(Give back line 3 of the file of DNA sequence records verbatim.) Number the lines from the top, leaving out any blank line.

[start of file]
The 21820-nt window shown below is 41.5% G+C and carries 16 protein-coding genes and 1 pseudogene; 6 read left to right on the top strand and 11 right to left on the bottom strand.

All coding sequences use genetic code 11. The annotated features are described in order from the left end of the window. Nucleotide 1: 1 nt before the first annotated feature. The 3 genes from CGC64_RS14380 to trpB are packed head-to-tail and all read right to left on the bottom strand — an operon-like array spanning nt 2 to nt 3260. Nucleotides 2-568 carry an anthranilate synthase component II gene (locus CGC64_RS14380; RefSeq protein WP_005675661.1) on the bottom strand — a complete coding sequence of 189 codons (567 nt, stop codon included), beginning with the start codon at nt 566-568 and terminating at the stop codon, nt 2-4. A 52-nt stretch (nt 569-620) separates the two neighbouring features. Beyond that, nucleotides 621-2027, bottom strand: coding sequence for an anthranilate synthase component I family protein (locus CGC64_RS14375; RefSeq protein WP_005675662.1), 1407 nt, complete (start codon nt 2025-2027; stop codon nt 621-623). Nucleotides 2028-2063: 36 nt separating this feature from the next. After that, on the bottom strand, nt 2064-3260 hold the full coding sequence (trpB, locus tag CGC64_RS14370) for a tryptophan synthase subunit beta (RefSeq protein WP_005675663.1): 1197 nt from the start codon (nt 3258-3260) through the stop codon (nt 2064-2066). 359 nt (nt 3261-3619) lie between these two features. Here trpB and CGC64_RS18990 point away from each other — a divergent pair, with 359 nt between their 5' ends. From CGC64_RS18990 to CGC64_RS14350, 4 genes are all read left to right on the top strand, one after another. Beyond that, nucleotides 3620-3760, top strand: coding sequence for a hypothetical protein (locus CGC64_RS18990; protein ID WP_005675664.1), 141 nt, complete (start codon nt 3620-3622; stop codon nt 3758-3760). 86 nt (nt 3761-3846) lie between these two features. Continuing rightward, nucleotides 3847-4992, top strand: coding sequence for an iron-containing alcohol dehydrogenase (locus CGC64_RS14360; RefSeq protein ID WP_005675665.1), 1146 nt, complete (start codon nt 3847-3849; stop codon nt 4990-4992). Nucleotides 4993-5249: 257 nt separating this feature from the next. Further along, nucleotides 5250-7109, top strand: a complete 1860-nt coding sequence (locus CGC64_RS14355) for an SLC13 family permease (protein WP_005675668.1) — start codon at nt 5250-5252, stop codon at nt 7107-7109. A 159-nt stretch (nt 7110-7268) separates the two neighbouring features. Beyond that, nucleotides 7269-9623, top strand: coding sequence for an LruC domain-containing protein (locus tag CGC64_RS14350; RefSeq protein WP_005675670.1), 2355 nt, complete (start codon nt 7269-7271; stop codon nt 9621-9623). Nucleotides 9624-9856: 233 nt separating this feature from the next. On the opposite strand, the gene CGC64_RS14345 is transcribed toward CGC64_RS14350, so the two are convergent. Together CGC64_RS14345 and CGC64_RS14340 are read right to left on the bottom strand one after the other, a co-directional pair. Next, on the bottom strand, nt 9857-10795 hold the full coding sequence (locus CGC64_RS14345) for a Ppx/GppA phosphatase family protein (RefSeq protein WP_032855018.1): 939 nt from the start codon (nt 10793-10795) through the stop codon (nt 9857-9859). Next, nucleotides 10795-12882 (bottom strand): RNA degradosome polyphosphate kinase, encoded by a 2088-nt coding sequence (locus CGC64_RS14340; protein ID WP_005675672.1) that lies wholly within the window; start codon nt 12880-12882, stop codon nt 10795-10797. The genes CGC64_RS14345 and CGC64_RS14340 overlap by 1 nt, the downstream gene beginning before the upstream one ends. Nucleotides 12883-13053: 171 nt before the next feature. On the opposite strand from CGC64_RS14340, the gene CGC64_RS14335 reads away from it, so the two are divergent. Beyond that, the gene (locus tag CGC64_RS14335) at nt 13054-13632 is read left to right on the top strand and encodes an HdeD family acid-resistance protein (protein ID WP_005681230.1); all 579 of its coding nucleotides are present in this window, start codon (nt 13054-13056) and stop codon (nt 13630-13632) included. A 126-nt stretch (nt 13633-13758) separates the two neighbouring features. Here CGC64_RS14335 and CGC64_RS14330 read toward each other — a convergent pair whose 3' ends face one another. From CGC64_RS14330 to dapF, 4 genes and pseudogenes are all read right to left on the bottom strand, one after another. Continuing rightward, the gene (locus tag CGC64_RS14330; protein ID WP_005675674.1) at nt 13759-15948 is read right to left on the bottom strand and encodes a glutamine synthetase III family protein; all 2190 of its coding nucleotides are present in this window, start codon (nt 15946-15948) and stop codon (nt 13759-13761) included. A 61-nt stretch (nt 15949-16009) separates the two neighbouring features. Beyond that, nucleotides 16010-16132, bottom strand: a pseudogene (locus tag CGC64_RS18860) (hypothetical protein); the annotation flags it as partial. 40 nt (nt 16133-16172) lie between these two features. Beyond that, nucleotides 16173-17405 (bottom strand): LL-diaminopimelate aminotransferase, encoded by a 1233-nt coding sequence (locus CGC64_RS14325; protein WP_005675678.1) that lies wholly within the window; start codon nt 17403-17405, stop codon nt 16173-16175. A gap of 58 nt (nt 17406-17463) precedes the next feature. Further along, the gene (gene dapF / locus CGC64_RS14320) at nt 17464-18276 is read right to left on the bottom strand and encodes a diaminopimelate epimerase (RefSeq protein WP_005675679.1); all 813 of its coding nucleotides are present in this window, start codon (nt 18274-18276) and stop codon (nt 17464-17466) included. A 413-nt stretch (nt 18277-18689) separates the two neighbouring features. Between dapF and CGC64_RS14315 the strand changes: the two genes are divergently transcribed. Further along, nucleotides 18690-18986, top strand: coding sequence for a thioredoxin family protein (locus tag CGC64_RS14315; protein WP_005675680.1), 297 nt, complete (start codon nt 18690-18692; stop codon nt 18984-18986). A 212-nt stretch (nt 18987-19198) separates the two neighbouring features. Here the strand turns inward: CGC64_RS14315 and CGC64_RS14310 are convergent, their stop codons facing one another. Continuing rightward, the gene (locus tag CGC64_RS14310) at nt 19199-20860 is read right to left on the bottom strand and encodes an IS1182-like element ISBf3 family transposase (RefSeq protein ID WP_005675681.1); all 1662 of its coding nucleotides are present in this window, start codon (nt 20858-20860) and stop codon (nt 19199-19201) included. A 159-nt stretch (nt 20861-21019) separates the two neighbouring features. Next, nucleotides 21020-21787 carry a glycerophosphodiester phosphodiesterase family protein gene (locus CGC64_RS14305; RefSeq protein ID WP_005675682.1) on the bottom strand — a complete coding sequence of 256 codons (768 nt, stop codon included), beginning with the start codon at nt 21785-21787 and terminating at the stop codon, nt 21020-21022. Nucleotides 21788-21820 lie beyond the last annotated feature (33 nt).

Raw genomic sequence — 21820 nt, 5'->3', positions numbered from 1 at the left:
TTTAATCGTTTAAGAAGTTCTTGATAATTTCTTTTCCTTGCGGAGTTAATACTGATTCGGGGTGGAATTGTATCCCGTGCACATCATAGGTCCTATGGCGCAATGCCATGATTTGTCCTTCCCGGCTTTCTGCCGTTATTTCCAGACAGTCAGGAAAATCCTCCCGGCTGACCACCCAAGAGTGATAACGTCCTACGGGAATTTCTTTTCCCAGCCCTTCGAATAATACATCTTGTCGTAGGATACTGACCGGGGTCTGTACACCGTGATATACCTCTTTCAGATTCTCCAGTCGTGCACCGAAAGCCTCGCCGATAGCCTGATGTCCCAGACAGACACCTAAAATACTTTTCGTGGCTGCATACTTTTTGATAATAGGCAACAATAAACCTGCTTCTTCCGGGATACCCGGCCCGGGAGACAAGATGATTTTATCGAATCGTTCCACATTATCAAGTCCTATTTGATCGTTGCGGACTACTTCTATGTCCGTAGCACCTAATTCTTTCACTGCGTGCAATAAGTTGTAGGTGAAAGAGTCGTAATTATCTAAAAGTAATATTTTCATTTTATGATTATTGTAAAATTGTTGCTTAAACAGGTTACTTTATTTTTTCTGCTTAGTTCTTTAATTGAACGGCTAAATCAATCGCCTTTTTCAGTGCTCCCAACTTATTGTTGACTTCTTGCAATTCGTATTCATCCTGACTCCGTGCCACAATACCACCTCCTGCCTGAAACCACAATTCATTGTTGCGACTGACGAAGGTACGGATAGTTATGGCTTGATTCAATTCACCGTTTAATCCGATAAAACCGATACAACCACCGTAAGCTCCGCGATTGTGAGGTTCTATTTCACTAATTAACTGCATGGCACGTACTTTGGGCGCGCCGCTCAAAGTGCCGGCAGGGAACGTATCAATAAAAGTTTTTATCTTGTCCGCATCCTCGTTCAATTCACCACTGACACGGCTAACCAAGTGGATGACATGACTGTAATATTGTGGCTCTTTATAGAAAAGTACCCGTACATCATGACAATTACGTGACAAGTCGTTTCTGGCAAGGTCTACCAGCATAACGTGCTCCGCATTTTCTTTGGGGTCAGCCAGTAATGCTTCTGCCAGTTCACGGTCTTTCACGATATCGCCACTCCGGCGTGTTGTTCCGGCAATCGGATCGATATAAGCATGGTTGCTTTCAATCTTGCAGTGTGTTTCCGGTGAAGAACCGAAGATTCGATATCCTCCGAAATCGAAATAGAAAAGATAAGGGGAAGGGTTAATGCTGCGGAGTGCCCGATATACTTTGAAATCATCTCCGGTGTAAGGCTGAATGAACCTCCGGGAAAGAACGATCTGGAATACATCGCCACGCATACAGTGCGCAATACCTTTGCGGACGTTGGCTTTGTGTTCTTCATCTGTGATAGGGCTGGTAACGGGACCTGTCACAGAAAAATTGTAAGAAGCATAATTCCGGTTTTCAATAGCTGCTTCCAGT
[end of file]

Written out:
Raw genomic sequence — 21820 nt, 5'->3', positions numbered from 1 at the left: